NEW ORLEANS (Reuters) - Tests on a supertanker adapted to skim large quantities of oily water from the surface of the Gulf of Mexico are inconclusive because of high seas, ship owner TMT Shipping Offshore said on Monday.
Tests on the so-called “super skimmer” conducted just north of the blown out BP Plc well were supposed to be completed on Monday but have been extended because of the weather, said spokesman Bob Grantham.
“After an initial 48-hour testing period results remain inconclusive in light of the rough sea state we are encountering,” Grantham said.
“Therefore, working in close coordination with the U.S. Coast Guard, we will be undertaking an additional testing period to make operational and technological adjustments aimed at improving skimming effectiveness given the actual conditions we are encountering in the Gulf,” he said.
He said smaller skimming vessels were also struggling to operate in the conditions caused by the aftermath of Hurricane Alex, which passed through the Gulf last week.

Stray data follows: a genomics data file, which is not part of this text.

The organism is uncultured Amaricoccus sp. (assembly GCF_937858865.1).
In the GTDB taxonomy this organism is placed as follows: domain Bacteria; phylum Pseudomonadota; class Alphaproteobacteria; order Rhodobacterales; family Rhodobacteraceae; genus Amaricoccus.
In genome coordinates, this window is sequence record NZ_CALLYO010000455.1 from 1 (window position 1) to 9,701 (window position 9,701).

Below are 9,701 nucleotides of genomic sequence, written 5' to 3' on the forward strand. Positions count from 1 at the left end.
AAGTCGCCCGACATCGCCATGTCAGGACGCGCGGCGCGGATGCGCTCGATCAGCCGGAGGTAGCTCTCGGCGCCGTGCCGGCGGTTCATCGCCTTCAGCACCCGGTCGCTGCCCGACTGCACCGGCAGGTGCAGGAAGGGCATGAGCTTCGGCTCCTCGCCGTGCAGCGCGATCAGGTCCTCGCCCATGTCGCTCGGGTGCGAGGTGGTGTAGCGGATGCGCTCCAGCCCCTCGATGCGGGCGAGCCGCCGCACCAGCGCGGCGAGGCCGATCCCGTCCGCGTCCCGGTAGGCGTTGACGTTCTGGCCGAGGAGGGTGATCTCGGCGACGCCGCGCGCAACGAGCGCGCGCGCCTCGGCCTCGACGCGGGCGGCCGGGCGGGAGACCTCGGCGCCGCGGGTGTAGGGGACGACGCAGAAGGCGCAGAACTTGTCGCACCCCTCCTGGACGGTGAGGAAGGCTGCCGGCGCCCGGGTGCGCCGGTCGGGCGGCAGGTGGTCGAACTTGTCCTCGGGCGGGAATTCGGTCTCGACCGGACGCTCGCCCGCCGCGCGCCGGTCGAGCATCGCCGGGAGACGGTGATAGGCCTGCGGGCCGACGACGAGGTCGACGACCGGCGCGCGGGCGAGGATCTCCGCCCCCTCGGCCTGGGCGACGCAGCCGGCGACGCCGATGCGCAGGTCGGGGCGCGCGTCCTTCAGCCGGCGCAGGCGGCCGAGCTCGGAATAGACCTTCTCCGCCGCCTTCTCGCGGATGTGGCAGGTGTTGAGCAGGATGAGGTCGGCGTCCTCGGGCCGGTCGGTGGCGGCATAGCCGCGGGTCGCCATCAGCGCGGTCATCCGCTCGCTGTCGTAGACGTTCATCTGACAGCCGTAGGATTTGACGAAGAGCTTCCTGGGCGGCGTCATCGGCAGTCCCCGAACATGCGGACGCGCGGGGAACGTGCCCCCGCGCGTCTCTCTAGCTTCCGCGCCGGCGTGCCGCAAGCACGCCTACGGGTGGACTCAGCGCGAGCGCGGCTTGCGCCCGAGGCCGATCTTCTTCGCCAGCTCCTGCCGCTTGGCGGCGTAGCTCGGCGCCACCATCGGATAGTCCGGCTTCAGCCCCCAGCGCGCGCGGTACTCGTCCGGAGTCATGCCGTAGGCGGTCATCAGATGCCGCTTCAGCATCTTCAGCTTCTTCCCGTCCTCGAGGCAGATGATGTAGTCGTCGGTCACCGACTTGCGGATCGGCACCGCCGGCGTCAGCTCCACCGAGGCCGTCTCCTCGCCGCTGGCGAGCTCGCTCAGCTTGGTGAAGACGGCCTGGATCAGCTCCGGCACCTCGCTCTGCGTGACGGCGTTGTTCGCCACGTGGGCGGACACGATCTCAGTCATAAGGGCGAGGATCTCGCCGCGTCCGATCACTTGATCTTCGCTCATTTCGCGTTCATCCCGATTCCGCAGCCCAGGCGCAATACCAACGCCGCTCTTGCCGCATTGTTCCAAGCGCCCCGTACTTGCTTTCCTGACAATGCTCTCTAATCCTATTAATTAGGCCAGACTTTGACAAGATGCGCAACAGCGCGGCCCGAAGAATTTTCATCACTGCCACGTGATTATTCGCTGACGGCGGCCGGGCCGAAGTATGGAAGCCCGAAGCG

The 1,100-foot (335 meter)-long ore and oil carrier named “A Whale” is seen as a potential savior of efforts to clean the oil pollution because it can collect 500,000 barrels (21 million gallons) per day of contaminated water.
It operates by allowing oily surface water into the ship through a series of 12 horizontal slits on the port and starboard sides of the ship near the bow. The liquid is then decanted through a series of tanks to separate oil and water.
Though the total amount of oil and water mix in the Gulf remains unknown, the ship’s capacity would vastly increase what is currently being skimmed by smaller vessels.
The “A Whale” underwent an initial test off the coast of Portugal where it was fitted out for its new role and passed with flying colors, crew members said.
As a result, the company expected little difficulty in proving that it could work in the Gulf.
If it passes the test, the Taiwanese parent company TMT hopes to secure a contract with BP to skim oil and it is also preparing two additional ships for the task.
Editing by Alan Elsner